The major thought shift that occurs during Lent is from doing something for an internal narcissistic reason like looking better, or achieving more money. To give up something to signify the sacrifice of something greater then our self.

I think that is where non-Catholics can get on board. It’s about looking towards something greater then our self. By giving up something hard to do for someone or something outside of yourself, you feel a more intense need to achieve that goal or break that habit.

For example, giving up smoking in honor of your grandmother that died of cancer, eating 5 vegetables a day to model healthy eating for your children. Save a portion of your paycheck to donate in support the troops. When you compare the minor things we give up to the monumental sacrifices made by others. It feels like the least we can do in honor of them. By giving up something difficult, it is in that challenge to we honor a loved one, an event or a sacrifice greater then ourselves.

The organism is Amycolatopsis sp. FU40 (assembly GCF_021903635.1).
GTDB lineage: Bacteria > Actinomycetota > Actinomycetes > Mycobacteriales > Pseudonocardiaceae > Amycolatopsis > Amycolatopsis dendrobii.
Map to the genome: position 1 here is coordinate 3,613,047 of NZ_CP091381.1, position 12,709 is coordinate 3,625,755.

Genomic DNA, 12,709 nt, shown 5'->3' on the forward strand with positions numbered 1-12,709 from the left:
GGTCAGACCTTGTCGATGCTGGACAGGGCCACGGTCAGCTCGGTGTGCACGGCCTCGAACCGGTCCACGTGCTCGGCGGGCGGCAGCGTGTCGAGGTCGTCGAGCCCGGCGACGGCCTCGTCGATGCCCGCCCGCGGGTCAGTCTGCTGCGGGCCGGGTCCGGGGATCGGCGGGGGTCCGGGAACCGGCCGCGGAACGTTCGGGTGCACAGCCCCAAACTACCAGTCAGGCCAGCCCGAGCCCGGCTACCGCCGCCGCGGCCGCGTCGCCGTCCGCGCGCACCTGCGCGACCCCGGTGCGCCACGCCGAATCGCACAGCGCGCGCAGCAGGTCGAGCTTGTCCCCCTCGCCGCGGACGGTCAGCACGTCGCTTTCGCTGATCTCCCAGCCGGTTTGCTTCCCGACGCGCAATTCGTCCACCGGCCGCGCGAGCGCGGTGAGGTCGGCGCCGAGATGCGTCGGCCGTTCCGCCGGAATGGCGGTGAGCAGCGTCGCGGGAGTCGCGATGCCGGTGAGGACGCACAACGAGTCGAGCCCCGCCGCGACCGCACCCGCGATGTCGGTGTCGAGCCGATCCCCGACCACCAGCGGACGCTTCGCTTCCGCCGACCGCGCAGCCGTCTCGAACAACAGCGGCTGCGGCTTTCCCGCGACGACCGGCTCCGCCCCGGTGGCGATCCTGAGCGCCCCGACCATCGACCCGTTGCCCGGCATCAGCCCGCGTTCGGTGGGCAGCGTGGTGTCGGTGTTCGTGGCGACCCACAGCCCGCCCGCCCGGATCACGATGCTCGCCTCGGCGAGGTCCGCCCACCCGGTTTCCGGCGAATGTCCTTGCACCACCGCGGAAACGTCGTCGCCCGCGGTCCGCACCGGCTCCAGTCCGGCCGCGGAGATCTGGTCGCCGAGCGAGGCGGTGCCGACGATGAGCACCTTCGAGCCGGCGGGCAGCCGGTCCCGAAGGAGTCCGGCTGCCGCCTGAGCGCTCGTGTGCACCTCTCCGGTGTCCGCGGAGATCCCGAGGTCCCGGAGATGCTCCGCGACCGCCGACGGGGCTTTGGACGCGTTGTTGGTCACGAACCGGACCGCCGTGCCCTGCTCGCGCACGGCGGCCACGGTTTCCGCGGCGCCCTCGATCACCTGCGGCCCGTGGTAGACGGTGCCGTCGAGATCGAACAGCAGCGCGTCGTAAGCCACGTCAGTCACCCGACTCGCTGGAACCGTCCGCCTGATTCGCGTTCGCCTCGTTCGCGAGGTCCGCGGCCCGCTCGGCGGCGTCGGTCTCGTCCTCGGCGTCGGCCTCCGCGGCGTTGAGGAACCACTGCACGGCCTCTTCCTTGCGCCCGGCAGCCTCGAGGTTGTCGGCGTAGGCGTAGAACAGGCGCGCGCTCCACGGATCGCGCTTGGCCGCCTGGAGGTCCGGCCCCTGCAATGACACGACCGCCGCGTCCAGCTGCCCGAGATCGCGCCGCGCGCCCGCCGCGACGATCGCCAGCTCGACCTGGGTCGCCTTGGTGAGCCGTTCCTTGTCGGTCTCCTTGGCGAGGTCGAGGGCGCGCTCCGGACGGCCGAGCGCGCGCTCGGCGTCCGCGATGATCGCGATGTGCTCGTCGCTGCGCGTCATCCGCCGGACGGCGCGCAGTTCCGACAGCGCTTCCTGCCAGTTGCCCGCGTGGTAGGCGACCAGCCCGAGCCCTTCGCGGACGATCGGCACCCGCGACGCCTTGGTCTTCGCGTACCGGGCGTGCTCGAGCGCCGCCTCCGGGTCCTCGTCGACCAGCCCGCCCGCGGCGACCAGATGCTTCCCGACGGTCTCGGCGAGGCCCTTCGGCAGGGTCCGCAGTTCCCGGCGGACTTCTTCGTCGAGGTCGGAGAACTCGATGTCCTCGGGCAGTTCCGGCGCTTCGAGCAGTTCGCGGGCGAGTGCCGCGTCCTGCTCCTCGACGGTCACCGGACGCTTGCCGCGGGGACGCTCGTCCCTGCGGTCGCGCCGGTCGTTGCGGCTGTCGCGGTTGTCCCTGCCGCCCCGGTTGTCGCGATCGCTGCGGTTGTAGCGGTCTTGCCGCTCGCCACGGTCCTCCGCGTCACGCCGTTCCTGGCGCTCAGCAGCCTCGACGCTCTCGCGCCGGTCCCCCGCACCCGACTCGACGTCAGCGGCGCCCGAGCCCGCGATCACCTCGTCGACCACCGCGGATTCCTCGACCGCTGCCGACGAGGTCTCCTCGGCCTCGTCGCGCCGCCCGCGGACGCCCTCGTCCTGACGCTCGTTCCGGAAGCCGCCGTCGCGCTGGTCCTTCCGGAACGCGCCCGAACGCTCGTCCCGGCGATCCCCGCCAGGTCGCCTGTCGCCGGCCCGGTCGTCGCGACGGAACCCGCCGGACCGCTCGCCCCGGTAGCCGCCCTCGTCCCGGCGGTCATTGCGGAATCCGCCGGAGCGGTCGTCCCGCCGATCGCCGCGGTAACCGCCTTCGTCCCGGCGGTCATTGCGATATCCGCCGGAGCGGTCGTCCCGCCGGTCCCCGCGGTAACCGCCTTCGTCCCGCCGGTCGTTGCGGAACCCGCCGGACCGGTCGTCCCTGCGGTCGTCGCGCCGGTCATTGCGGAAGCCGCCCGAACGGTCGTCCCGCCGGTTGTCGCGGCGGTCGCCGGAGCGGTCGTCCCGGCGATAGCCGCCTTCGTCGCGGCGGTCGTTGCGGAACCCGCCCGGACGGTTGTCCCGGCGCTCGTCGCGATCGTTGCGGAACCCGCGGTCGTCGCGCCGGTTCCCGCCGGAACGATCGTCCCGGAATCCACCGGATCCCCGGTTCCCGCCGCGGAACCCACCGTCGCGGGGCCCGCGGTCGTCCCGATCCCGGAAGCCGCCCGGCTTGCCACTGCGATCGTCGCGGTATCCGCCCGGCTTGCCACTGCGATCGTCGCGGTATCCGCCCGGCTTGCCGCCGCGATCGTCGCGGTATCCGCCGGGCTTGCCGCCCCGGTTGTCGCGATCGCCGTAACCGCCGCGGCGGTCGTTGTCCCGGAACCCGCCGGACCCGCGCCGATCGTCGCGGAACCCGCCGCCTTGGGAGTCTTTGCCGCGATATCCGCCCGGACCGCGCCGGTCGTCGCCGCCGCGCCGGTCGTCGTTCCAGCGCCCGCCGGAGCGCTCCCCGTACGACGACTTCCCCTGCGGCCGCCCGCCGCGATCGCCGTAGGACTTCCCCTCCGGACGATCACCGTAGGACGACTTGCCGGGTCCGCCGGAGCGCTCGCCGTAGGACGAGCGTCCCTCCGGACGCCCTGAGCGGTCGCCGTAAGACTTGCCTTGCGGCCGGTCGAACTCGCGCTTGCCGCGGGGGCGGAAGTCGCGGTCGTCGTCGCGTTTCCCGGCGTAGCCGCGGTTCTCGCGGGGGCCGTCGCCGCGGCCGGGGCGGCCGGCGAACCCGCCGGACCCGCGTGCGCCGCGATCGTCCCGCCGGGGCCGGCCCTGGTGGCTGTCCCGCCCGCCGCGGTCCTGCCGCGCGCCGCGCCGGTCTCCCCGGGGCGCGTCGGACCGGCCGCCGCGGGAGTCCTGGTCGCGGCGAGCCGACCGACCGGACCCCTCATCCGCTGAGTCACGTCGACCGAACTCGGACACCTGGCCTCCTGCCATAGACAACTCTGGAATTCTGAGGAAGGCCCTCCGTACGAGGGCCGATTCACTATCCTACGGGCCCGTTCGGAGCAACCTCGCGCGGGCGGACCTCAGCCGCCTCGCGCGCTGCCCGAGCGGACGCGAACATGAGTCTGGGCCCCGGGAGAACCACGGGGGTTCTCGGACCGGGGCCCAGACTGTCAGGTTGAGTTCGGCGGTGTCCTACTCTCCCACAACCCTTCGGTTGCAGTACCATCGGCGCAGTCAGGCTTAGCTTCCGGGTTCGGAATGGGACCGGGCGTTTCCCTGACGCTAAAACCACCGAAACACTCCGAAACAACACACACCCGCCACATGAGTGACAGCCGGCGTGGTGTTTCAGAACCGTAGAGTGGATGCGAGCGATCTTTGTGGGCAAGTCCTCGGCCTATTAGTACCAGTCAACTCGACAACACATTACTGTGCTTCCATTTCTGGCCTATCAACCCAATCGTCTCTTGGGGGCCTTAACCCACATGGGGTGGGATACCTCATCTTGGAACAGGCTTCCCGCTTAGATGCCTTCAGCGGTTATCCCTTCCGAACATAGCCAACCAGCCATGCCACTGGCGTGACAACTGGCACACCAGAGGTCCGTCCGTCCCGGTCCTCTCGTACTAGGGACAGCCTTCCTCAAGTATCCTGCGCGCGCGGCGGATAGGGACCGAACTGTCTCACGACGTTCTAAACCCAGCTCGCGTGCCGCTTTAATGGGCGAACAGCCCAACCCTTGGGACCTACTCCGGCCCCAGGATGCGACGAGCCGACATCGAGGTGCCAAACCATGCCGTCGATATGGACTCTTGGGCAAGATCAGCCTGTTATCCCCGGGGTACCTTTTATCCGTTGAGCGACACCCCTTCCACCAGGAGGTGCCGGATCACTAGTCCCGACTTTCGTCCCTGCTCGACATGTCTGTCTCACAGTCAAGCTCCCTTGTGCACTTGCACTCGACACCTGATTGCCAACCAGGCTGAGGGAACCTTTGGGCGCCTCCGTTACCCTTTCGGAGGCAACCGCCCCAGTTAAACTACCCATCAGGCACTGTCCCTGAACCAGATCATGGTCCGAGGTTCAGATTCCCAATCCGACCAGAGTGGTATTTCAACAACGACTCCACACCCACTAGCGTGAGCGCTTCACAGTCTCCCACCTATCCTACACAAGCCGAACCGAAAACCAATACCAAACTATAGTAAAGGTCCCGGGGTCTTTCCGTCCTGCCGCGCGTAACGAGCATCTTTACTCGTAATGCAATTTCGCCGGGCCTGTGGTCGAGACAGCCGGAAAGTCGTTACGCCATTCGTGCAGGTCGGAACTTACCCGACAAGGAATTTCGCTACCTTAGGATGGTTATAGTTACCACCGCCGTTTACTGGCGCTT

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THINK KINDER. BE KINDER. LIVE KINDER.

Etcetera Etcetera Etcetera

... about nothing in particular, because "Candid photography is like a box of chocolates. You never know what you're gonna get". Photography by Lignum Draco, "The Wood Dragon" since 2013.

In My Cluttered Attic

YOU MUST HAVE USED YOUR GPS—BECAUSE YOU'VE JUST LOCATED THE WACKIEST MOST IMPOSSIBLE TO FIND BLOG ON THE ENTIRE INTERNET. WELCOME TO... 'THE ATTIC!"

Dream Big, Dream Often

A Blog to Inspire and Challenge You!